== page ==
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Fiona destroys homes, roads in Canada

Thought to be the lowest pressure system ever recorded in Canada, Fiona has swept buildings out to sea, knocked over trees and powerlines.

September 25, 2022
By Eric Martyn and John Morris
25 September 2022

Powerful storm Fiona has slammed into eastern Canada with hurricane-force winds, forcing evacuations, blowing over trees and powerlines, and reducing many homes to “just a pile of rubble.”

The US National Hurricane Center (NHC) said the centre of the storm, downgraded to Post-Tropical Cyclone Fiona, was now in the Gulf of St Lawrence after racing through Nova Scotia.

After taking its toll on Nova Scotia and Prince Edward Island, the storm battered Newfoundland, but is now likely to weaken, the NHC said.

Port aux Basques, with a population of 4067 on the southwest tip of Newfoundland, declared a state of emergency and is evacuating parts of the town that suffered flooding and road washouts, according to police, Mayor Brian Button, and resident Rene Roy.

Several homes and an apartment building were dragged out to sea, Rene Roy, editor in chief if Wreckhouse Weekly in Port aux Basques, told the Canadian Broadcasting Corp.

“This is hands down the most terrifying thing I’ve ever seen in my life,” Roy said. Many homes are “just a pile of rubble in the ocean right now… There is an apartment building that’s literally gone. There are entire streets that are gone.”

Police are investigating whether a woman had been swept to sea, CBC reported.

“This is hitting us really, really hard right now,” Button said in a Saturday morning video posted on Facebook in which he urged residents to stay indoors or, if asked, to evacuate. “We have a fair bit of destruction in town… We do not need anyone else injured or hurt in during this.”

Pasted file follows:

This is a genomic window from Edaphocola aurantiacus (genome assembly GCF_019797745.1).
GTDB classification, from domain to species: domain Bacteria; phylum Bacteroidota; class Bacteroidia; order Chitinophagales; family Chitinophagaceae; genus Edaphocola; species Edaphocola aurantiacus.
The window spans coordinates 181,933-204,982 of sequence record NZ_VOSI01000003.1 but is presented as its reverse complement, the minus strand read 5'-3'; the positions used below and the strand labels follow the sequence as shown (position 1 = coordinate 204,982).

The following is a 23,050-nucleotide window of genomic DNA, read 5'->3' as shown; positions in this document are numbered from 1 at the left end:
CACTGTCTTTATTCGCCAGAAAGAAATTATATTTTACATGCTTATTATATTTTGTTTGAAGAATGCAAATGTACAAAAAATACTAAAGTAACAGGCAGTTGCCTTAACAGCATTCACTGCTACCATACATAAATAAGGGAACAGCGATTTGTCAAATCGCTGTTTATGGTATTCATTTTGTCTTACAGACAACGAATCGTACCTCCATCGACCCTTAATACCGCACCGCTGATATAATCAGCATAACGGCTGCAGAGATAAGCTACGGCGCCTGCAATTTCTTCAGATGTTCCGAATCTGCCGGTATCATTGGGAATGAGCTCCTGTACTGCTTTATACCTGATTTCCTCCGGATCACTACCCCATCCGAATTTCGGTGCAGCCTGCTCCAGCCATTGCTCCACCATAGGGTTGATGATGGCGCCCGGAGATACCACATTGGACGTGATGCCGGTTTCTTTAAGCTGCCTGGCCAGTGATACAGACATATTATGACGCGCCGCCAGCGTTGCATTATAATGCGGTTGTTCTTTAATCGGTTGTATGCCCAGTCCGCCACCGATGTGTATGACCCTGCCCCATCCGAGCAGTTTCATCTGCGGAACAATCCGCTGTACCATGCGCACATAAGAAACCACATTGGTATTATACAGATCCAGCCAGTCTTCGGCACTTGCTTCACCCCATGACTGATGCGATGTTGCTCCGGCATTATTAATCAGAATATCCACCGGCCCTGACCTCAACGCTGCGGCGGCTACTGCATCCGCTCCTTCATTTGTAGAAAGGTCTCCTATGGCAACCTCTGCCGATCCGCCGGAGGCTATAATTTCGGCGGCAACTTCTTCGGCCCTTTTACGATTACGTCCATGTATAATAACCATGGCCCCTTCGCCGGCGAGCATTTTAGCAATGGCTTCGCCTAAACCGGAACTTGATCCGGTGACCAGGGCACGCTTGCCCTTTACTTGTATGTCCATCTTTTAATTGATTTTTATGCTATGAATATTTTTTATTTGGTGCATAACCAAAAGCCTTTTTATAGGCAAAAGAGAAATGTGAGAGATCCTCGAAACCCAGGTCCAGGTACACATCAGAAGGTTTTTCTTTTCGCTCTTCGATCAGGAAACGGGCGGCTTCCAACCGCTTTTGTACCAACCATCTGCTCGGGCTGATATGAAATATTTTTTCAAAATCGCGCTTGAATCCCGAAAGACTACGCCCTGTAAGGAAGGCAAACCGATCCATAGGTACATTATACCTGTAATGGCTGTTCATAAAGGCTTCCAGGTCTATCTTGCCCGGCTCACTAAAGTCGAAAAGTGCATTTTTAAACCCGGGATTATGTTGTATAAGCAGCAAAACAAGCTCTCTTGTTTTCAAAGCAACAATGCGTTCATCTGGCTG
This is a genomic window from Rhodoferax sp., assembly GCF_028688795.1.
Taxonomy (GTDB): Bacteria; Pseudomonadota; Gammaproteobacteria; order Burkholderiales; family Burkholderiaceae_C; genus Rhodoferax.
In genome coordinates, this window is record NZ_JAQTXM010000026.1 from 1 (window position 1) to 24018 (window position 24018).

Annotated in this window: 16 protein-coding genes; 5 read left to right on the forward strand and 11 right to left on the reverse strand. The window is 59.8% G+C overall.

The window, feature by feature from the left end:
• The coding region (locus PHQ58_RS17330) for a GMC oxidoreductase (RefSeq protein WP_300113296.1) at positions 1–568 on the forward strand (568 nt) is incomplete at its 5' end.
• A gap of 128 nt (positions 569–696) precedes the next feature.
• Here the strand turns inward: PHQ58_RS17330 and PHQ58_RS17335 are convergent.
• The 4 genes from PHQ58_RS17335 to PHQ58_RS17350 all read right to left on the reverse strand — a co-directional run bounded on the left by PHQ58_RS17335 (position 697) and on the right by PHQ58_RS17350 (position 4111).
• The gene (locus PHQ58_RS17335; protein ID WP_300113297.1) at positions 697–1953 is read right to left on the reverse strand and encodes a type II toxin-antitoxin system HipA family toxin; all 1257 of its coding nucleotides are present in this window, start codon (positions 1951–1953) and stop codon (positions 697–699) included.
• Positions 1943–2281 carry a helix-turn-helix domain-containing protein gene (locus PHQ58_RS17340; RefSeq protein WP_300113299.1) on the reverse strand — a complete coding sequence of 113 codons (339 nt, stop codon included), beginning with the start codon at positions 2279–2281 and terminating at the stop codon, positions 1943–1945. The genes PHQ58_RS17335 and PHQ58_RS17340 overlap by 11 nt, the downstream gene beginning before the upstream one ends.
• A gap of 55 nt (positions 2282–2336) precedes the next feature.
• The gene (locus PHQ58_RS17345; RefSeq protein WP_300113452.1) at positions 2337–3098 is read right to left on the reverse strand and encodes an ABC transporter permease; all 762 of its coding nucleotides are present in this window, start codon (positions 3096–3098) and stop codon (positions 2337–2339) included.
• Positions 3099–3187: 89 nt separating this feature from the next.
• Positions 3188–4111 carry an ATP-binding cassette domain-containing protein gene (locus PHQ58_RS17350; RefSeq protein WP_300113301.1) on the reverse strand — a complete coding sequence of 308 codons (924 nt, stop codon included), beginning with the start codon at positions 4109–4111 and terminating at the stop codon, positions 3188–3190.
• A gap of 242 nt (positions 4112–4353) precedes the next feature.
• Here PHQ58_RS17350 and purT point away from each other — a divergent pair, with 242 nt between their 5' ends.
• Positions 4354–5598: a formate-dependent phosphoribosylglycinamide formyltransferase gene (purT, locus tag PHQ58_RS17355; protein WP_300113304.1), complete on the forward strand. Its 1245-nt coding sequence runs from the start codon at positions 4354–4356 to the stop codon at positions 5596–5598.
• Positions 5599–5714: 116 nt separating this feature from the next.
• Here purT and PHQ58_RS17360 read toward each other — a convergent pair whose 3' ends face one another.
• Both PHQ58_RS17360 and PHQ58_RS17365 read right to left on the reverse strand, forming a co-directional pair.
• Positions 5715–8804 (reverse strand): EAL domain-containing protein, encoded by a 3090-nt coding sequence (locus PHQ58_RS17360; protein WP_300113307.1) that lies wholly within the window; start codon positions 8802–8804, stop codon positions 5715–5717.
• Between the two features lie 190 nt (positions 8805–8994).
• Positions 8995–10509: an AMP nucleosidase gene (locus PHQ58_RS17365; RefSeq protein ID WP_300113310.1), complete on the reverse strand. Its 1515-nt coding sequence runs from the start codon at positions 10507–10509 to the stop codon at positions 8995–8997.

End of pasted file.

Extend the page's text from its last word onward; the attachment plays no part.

Fiona, which nearly a week ago battered Puerto Rico and other parts of the Caribbean, killed at least eight and knocked out power for virtually all of Puerto Rico’s 3.3 million people during a sweltering heat wave.

Fiona made landfall between Canso and Guysborough, Nova Scotia, where the Canadian Hurricane Centre said it recorded what may have been the lowest barometric pressure of any storm to hit land in the country’s history.

Ian Hubbard, meteorologist for the Canadian Hurricane Centre, told Reuters it appears Fiona lived up to expectations that it would be a “historical” storm.

“It did look like it had the potential to break the all-time record in Canada, and it looks like it did,” he said. “We’re still not out of this yet.”

Storms are not uncommon in the region and typically cross over rapidly, but Fiona is expected to maintain hurricane-force winds until Saturday afternoon and impact a very large area.

Some 79 per cent of customers, or 414,000, were without power in Nova Scotia, and 95 per cent, or 82,000, had lost power on Prince Edward Island, utility companies said. 

Police across the region reported multiple road closures. The region was also experiencing spotty mobile phone service.

Canadian Prime Minister Justin Trudeau delayed Saturday’s departure for Japan, where he was to attend the funeral of former Prime Minister Shinzo Abe, to receive briefings and support the government’s emergency response, Press Secretary Cecely Roy said on Twitter.

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